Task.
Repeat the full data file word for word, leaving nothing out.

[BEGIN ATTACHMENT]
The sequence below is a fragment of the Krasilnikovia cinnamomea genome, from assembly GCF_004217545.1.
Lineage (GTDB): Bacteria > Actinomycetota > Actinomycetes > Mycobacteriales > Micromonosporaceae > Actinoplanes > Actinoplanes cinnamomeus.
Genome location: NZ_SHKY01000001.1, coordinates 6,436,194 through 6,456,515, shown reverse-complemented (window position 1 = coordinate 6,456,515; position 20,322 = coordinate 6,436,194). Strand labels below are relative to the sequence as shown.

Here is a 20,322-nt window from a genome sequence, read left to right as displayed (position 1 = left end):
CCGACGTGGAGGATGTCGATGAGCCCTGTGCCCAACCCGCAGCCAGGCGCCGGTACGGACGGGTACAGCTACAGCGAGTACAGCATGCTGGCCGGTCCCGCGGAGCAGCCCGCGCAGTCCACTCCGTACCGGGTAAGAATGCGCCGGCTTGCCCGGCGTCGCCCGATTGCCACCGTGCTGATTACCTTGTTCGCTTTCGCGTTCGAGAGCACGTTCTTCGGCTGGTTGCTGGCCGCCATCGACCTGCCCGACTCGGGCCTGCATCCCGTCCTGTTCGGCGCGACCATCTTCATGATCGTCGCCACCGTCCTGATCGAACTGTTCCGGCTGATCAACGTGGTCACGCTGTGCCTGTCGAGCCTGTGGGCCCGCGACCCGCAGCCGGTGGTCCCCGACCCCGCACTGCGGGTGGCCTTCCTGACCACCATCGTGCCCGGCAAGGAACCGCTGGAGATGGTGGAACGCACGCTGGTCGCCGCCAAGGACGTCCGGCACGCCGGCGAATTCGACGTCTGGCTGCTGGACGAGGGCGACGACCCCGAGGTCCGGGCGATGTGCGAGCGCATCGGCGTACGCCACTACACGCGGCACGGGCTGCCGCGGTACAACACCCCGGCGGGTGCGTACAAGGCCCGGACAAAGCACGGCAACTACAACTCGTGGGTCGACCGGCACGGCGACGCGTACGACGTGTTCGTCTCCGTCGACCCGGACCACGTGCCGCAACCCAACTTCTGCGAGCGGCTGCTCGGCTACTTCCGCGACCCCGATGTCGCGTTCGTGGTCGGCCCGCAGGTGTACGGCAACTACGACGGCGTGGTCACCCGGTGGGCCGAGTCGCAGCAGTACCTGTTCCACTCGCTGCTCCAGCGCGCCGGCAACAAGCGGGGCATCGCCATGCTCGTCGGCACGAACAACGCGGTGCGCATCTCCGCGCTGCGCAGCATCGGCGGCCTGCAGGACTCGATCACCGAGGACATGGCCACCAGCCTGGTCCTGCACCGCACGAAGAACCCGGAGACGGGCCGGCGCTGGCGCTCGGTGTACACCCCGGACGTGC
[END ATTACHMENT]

The sequence below is a fragment of the Krasilnikovia cinnamomea genome, from assembly GCF_004217545.1.
Lineage (GTDB): Bacteria > Actinomycetota > Actinomycetes > Mycobacteriales > Micromonosporaceae > Actinoplanes > Actinoplanes cinnamomeus.
Genome location: NZ_SHKY01000001.1, coordinates 6,436,194 through 6,456,515, shown reverse-complemented (window position 1 = coordinate 6,456,515; position 20,322 = coordinate 6,436,194). Strand labels below are relative to the sequence as shown.

Here is a 20,322-nt window from a genome sequence, read left to right as displayed (position 1 = left end):
CCGACGTGGAGGATGTCGATGAGCCCTGTGCCCAACCCGCAGCCAGGCGCCGGTACGGACGGGTACAGCTACAGCGAGTACAGCATGCTGGCCGGTCCCGCGGAGCAGCCCGCGCAGTCCACTCCGTACCGGGTAAGAATGCGCCGGCTTGCCCGGCGTCGCCCGATTGCCACCGTGCTGATTACCTTGTTCGCTTTCGCGTTCGAGAGCACGTTCTTCGGCTGGTTGCTGGCCGCCATCGACCTGCCCGACTCGGGCCTGCATCCCGTCCTGTTCGGCGCGACCATCTTCATGATCGTCGCCACCGTCCTGATCGAACTGTTCCGGCTGATCAACGTGGTCACGCTGTGCCTGTCGAGCCTGTGGGCCCGCGACCCGCAGCCGGTGGTCCCCGACCCCGCACTGCGGGTGGCCTTCCTGACCACCATCGTGCCCGGCAAGGAACCGCTGGAGATGGTGGAACGCACGCTGGTCGCCGCCAAGGACGTCCGGCACGCCGGCGAATTCGACGTCTGGCTGCTGGACGAGGGCGACGACCCCGAGGTCCGGGCGATGTGCGAGCGCATCGGCGTACGCCACTACACGCGGCACGGGCTGCCGCGGTACAACACCCCGGCGGGTGCGTACAAGGCCCGGACAAAGCACGGCAACTACAACTCGTGGGTCGACCGGCACGGCGACGCGTACGACGTGTTCGTCTCCGTCGACCCGGACCACGTGCCGCAACCCAACTTCTGCGAGCGGCTGCTCGGCTACTTCCGCGACCCCGATGTCGCGTTCGTGGTCGGCCCGCAGGTGTACGGCAACTACGACGGCGTGGTCACCCGGTGGGCCGAGTCGCAGCAGTACCTGTTCCACTCGCTGCTCCAGCGCGCCGGCAACAAGCGGGGCATCGCCATGCTCGTCGGCACGAACAACGCGGTGCGCATCTCCGCGCTGCGCAGCATCGGCGGCCTGCAGGACTCGATCACCGAGGACATGGCCACCAGCCTGGTCCTGCACCGCACGAAGAACCCGGAGACGGGCCGGCGCTGGCGCTCGGTGTACACCCCGGACGTGC